People look at a Tesla Model Y at a Tesla showroom in Beijing on January 5, 2021.
Wang Chao | AFP | Getty Images
Tesla has released a new version of its driver-assistance beta program, called Full Self-Driving Beta 10.2, according to an email the company sent to eligible car owners on Monday.
The FSD Beta provides early access to new features that Tesla is still working on, such as “city street autosteer,” which enables drivers to navigate complex urban environments without moving the steering wheel with their hands.
Prototype technology, such as Tesla’s standard driver assistance system, autopilot, and a premium fully self-driving driver assistance package, don’t actually make Tesla cars self-driving.
In an email to customers inviting them to download the latest beta, Tesla warned, “Full autonomous driving is in a limited early beta version and should be used with extra caution. You may be doing something wrong and at the worst of times, so you should always put your hands on the wheel and pay close attention to it.” on the way.”
In 2019, Tesla raised $2.7 billion in sales of convertible stock and bonds after telling shareholders that independence would raise the company to a market cap of $500 billion. The company also claimed that Tesla cars will increase in value as self-driving capabilities are added through software updates, making them worth $250,000 within three years.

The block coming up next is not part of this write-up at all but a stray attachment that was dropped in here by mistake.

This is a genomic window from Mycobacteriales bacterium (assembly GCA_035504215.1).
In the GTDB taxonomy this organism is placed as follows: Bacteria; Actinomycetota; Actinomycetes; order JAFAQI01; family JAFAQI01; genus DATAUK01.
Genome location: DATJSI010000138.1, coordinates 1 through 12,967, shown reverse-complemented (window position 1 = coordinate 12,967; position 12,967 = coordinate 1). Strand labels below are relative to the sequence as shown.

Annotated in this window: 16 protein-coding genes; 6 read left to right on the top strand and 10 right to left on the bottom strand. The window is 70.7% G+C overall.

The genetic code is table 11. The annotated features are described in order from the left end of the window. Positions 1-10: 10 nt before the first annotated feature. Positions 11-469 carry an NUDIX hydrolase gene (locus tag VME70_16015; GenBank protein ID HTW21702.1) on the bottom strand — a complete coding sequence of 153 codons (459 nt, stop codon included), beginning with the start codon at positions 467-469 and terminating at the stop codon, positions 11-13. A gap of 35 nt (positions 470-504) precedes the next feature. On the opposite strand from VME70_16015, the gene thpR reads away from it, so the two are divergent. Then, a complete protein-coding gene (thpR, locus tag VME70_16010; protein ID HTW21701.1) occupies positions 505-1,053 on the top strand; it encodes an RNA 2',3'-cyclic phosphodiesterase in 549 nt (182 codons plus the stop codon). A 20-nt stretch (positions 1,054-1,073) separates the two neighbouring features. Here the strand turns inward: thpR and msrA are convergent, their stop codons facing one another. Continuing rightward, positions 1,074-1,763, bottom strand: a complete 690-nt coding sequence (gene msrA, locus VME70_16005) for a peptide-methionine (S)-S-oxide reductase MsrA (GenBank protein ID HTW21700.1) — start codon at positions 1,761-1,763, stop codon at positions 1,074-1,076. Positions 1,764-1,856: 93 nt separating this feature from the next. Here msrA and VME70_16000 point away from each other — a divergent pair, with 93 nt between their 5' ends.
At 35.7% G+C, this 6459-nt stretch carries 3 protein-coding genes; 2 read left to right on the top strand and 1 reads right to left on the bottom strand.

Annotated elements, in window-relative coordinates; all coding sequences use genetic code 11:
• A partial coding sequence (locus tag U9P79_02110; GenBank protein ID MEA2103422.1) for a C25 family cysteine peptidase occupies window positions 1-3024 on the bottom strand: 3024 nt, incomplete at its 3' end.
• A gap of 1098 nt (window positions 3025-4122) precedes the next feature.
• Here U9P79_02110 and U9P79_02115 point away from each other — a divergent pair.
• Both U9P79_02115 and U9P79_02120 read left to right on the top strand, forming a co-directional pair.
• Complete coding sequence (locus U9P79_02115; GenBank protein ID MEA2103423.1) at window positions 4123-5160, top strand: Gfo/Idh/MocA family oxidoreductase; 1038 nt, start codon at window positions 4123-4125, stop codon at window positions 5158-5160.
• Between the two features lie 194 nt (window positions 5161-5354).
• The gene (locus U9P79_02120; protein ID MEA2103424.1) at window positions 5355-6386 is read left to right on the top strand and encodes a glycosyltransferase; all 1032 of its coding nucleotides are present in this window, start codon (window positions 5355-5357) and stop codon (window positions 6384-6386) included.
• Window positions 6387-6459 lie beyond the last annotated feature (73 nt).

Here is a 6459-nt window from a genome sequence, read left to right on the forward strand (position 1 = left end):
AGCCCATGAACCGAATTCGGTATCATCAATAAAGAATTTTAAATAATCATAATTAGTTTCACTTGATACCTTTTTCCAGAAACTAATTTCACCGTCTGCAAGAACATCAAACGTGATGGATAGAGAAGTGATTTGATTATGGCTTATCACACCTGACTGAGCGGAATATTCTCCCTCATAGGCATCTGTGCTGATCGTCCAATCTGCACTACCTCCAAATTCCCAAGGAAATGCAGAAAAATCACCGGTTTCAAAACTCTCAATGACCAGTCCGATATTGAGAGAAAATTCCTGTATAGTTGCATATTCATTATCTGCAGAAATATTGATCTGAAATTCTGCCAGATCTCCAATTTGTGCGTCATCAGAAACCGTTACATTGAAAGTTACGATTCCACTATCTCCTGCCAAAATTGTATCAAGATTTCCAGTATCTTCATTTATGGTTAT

Tesla’s market capitalization topped $500 billion late last year, but the company has yet to introduce a self-driving car.
Meanwhile, current driver assistance systems have come under scrutiny from car critics, investigations by federal and state authorities and a legal reprimand in Germany.
The National Transportation Safety Board and the National Highway Traffic Safety Administration are investigating Tesla to see if the company’s driver assistance features have contributed to or caused accidents, including some deaths. Other accidents included Tesla cars, with autopilot features turned on, and first responder cars smashing parked on the side of the road.
The NTSB specifically called out Tesla’s FSD Beta program to exploit a lack of federal regulation and conduct tests on public roads that could pose a risk to drivers, other motorists, passengers or pedestrians.
The latest FSD Beta has arrived a few days later than originally scheduled for Tesla CEO Elon Musk. On October 9, Musk wrote the following on Twitter, “There are a few last minute concerns about this release. It’s likely to be released on Sunday or Monday. Sorry for the delay.” He did not specify the nature of Tesla’s concerns about the technology.
Who gets it?
To access the FSD Beta program, drivers must own Tesla vehicles with the latest hardware, and must purchase or subscribe to the FSD premium package, which costs $10,000 up front in the US, or $199 a month. The company revealed earlier this year that it has about 2,000 FSD Beta users.
To determine who has access to the latest 10.2 FSD Beta, Tesla used an insurance calculator it built to give drivers a “safety score”. Those who scored 100 out of 100 possible points in a week of driving at least 100 miles were sent invitations to download and start the new FSD Beta test.
Elon Musk, CEO of Tesla Inc. , appears in court during the SolarCity trial in Wilmington, Delaware, US, on Tuesday, July 13, 2021.
Drago | Bloomberg | Getty Images
During Tesla’s 2021 annual shareholder meeting last week, an attendee asked Musk about his safety score.
He said he didn’t know, and added: